Natural semantic metalanguage
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The Natural semantic metalanguage (NSM) is a linguistic theory that reduces lexicons down to a set of semantic primitives. It is based on the conception of Polish professor Andrzej Bogusławski. The theory was formally developed by Anna Wierzbicka at Warsaw University and later at the Australian National University in the early 1970s, and Cliff Goddard at Australia's Griffith University.
The Natural Semantic Metalanguage (NSM) theory attempts to reduce the semantics of all lexicons down to a restricted set of semantic primitives, or primes. Primes are universal in that they have the same translation in every language, and they are primitive in that they cannot be defined using other words. Primes are ordered together to form explications, which are descriptions of semantic representations consisting solely of primes.
Research in the NSM approach deals extensively with language and cognition, and language and culture. Key areas of research include lexical semantics, grammatical semantics, phraseology and pragmatics, as well as cross-cultural communication.
Dozens of languages, including representatives of 16 language groups, have been studied using the NSM framework. They include English, Russian, Polish, French, Spanish, Italian, Swedish, Danish, Finnish, Malay, Japanese, Chinese, Korean, Ewe, Wolof, East Cree, Koromu, at least 16 Australian languages, and a number of creole languages including Trinidadian creole, Roper River Kriol, Bislama and Tok Pisin.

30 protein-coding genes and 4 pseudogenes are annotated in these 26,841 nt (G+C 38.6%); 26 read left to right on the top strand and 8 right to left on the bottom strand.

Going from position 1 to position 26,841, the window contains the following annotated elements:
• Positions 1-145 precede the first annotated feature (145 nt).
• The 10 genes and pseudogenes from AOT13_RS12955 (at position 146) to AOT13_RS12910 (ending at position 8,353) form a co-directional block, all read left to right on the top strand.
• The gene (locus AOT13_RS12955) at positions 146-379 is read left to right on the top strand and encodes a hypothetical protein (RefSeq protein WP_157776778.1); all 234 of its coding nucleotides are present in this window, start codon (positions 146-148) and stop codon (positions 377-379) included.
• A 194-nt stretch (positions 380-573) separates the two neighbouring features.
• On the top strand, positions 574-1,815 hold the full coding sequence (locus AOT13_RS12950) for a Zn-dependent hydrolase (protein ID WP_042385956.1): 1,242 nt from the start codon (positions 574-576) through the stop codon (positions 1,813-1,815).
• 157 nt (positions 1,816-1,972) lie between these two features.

Apart from the originators Anna Wierzbicka and Cliff Goddard, a number of other scholars have participated in NSM semantics, most notably Bert Peeters, Zhengdao Ye, Felix Ameka, Jean Harkins, Marie-Odile Junker, Anna Gladkova, Jock Wong, Carsten Levisen, Helen Bromhead, Adrian Tien, Carol Priestley, Yuko Asano-Cavanagh and Gian Marco Farese.
Semantic primes (also known as semantic primitives) are concepts that are universal and primitive. Universal indicates that they can be translated literally into any known language and retain their semantic representation. They are primitive as they are proposed to be the most simple linguistic concepts and are unable to be defined using simpler terms .
Proponents of the NSM theory argue that every language shares a core vocabulary of concepts. In 1994 and 2002, Goddard and Wierzbicka studied languages across the globe and found strong evidence supporting this argument.
NSM primes can be combined in a limited set of syntactic frames that are also universal . These valency options specify the specific types of grammatical functions that can be combined with the primes. While these combinations can be realized differently in other languages, it is believed that the meanings expressed by these syntactic combinations are universal.
Example of valency frames for SAY (from Semantic Analysis  )
- someone said something→[minimal frame]
- someone said: '––'→[direct speech]
- someone said something to someone→[plus 'addressee']
- someone said something about something/someone→[plus 'locutionary topic']
A semantic analysis in the NSM approach results in a reductive paraphrase called an explication that captures the meaning of the concept explicated . An ideal explication can be substituted for the original expression in context without change of meaning.
For example: Someone X killed someone Y:
- someone X did something to someone else Y
- because of this, something happened to Y at the same time
- because of this, something happened to Y's body